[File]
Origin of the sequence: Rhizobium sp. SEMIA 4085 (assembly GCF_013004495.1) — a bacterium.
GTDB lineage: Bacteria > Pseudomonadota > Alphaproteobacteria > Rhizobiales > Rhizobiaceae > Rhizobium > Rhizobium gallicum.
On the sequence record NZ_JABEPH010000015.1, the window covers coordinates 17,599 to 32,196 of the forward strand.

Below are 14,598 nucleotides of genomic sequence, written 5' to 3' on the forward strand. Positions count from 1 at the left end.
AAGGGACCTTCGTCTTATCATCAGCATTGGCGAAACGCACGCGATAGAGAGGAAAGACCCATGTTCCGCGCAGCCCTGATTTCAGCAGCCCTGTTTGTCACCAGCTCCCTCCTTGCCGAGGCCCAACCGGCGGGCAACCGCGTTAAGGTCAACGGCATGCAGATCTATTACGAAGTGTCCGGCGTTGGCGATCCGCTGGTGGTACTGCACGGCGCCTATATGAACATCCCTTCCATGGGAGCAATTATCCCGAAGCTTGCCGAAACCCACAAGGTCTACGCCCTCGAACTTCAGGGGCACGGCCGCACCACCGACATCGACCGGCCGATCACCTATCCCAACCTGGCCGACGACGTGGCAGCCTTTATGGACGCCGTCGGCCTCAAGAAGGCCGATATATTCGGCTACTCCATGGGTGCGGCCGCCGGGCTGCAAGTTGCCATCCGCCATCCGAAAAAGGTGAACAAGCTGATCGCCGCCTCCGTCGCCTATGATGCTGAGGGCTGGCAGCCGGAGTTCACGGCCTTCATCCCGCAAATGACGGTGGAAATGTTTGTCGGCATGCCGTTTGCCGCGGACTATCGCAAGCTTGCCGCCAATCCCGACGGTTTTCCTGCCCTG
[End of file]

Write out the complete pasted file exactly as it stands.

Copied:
Origin of the sequence: Rhizobium sp. SEMIA 4085 (assembly GCF_013004495.1) — a bacterium.
GTDB lineage: Bacteria > Pseudomonadota > Alphaproteobacteria > Rhizobiales > Rhizobiaceae > Rhizobium > Rhizobium gallicum.
On the sequence record NZ_JABEPH010000015.1, the window covers coordinates 17,599 to 32,196 of the forward strand.

Below are 14,598 nucleotides of genomic sequence, written 5' to 3' on the forward strand. Positions count from 1 at the left end.
AAGGGACCTTCGTCTTATCATCAGCATTGGCGAAACGCACGCGATAGAGAGGAAAGACCCATGTTCCGCGCAGCCCTGATTTCAGCAGCCCTGTTTGTCACCAGCTCCCTCCTTGCCGAGGCCCAACCGGCGGGCAACCGCGTTAAGGTCAACGGCATGCAGATCTATTACGAAGTGTCCGGCGTTGGCGATCCGCTGGTGGTACTGCACGGCGCCTATATGAACATCCCTTCCATGGGAGCAATTATCCCGAAGCTTGCCGAAACCCACAAGGTCTACGCCCTCGAACTTCAGGGGCACGGCCGCACCACCGACATCGACCGGCCGATCACCTATCCCAACCTGGCCGACGACGTGGCAGCCTTTATGGACGCCGTCGGCCTCAAGAAGGCCGATATATTCGGCTACTCCATGGGTGCGGCCGCCGGGCTGCAAGTTGCCATCCGCCATCCGAAAAAGGTGAACAAGCTGATCGCCGCCTCCGTCGCCTATGATGCTGAGGGCTGGCAGCCGGAGTTCACGGCCTTCATCCCGCAAATGACGGTGGAAATGTTTGTCGGCATGCCGTTTGCCGCGGACTATCGCAAGCTTGCCGCCAATCCCGACGGTTTTCCTGCCCTG